Civet coffee: bad to the last dropping. (Tim Carman/The Washington Post)

Sure, I’d read the Times story from 2010, which, between the Baby Ruthlike logs in the main photo and the dire warning of fake civet coffees on the market, was enough to make me pine for Maxwell House. Still, I’d be lying if I said I wasn’t excited to try my first cup of coffee prepared with beans fermented in a civet cat’s digestive tract — beans widely considered the most expensive in the world. Is this the coffee drinker’s equivalent of an anal fixation?

My wife, Carrie, paid dearly for this measly two-ounce packet of civet coffee, or kopi luwak, from Sumatra, which was then shipped to the United Kingdom for roasting. It was eventually sent to the United States in this vacuum-sealed package in which the beans were conveniently pre-ground because, you know, caffeine snobs really love coffee that has lost all of its essential oils.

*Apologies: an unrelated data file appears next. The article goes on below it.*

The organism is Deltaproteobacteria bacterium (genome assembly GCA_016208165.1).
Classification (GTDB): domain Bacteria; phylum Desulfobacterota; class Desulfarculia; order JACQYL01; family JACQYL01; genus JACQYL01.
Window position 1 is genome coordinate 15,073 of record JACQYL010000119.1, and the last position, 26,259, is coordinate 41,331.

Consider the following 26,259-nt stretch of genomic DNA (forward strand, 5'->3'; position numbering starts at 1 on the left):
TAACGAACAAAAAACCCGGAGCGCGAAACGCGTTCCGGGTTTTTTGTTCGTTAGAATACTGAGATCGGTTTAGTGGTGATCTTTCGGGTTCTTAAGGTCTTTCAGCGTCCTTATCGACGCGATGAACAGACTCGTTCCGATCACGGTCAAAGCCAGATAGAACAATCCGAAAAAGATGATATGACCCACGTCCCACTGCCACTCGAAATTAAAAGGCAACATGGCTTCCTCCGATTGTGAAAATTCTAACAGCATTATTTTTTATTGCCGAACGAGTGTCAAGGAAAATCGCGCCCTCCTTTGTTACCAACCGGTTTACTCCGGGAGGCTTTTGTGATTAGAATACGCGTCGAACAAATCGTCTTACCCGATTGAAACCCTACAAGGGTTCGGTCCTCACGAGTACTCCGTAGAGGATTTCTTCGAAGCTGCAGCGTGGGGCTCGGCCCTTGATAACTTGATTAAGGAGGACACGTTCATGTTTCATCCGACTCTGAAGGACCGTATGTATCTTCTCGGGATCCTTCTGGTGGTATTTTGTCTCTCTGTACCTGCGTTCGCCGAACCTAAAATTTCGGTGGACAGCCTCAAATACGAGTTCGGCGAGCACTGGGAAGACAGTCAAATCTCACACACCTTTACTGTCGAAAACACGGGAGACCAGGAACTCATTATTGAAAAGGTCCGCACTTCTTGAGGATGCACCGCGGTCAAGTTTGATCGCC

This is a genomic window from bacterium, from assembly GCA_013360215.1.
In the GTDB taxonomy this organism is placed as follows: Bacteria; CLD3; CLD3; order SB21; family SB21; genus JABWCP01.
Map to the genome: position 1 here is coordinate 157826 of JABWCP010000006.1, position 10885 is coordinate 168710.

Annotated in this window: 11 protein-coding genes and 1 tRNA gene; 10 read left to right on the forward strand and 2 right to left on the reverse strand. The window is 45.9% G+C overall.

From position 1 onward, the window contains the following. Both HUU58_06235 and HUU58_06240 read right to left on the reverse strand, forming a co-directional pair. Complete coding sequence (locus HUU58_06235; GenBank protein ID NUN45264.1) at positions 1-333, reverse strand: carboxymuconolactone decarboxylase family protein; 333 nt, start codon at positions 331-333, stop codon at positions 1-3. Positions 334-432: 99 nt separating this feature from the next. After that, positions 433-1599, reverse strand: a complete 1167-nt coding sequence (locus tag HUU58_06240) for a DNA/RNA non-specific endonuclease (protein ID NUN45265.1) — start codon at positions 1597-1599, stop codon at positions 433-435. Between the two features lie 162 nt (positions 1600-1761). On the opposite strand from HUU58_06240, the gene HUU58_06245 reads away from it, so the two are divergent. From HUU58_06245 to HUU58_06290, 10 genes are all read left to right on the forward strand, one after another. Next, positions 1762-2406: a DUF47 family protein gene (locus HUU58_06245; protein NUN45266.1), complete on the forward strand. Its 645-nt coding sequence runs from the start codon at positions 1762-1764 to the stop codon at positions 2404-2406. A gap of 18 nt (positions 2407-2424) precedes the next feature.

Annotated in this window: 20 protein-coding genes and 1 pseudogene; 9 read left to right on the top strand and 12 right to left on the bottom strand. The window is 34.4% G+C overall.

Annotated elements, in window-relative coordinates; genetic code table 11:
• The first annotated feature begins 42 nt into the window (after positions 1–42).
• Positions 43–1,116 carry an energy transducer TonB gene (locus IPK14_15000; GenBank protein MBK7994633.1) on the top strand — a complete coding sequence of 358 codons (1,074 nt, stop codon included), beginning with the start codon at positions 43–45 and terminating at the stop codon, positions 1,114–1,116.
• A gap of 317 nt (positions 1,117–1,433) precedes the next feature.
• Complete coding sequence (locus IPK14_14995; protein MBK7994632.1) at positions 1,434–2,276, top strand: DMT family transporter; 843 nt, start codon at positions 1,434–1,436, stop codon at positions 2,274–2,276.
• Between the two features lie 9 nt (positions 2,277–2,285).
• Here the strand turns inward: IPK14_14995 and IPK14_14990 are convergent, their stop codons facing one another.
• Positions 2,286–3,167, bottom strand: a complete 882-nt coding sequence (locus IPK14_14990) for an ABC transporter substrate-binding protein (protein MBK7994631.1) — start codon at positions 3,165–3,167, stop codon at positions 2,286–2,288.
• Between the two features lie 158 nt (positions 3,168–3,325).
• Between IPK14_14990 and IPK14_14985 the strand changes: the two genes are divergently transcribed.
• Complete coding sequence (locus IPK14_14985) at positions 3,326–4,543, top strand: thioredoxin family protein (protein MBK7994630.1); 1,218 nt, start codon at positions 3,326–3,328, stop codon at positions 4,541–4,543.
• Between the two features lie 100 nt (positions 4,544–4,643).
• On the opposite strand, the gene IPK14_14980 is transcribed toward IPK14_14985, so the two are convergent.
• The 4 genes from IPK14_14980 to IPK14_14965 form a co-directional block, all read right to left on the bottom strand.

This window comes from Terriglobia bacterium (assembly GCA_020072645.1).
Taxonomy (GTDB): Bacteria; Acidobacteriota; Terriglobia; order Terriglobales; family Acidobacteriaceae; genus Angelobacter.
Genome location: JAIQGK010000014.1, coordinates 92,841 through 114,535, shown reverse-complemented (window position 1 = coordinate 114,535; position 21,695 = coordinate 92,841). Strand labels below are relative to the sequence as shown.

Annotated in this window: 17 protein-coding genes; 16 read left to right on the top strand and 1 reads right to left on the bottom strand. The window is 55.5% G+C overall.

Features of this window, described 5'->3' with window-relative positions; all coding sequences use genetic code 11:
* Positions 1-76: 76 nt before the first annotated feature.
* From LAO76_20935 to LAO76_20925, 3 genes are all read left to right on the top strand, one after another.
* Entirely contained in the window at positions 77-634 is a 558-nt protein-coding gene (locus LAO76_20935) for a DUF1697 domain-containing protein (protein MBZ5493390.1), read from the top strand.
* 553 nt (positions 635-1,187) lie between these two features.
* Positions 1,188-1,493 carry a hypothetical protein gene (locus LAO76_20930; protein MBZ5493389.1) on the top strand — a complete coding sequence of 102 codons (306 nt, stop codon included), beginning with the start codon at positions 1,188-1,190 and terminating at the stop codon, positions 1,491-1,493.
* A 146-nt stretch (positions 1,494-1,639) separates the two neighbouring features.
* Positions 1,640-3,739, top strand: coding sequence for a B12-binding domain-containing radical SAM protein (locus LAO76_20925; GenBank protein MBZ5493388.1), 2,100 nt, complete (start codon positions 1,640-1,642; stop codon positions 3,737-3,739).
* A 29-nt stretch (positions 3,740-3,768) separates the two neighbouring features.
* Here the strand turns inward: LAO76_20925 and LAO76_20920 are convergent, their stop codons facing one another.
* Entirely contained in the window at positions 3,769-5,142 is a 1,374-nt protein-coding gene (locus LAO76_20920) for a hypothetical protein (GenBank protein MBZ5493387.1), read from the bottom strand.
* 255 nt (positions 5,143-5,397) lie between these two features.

Civet Coffee from pre-ground beans, ideal for the perfect cup of stale coffee. (Tim Carman/The Washington Post)

The results?

I was dumbfounded. I had not tasted something like this since college, back when each cup of coffee was still a thrill, not a tool to stimulate the senses in the morning.

It tasted just like...Folgers. Stale. Lifeless. Petrified dinosaur droppings steeped in bathtub water. I couldn’t finish it.

A few days later, I upgraded my system to the Clever Coffee Dripper and prepared a cup, steeped precisely four minutes, from the ground civet beans. Same result: a cup of coffee as flavorless as wet cardboard.

These beans cannot be the stuff that civet coffee enthusiasts rave about. I will have to find another source for the beans and report back again. Any suggestions on trustworthy civet coffee sellers?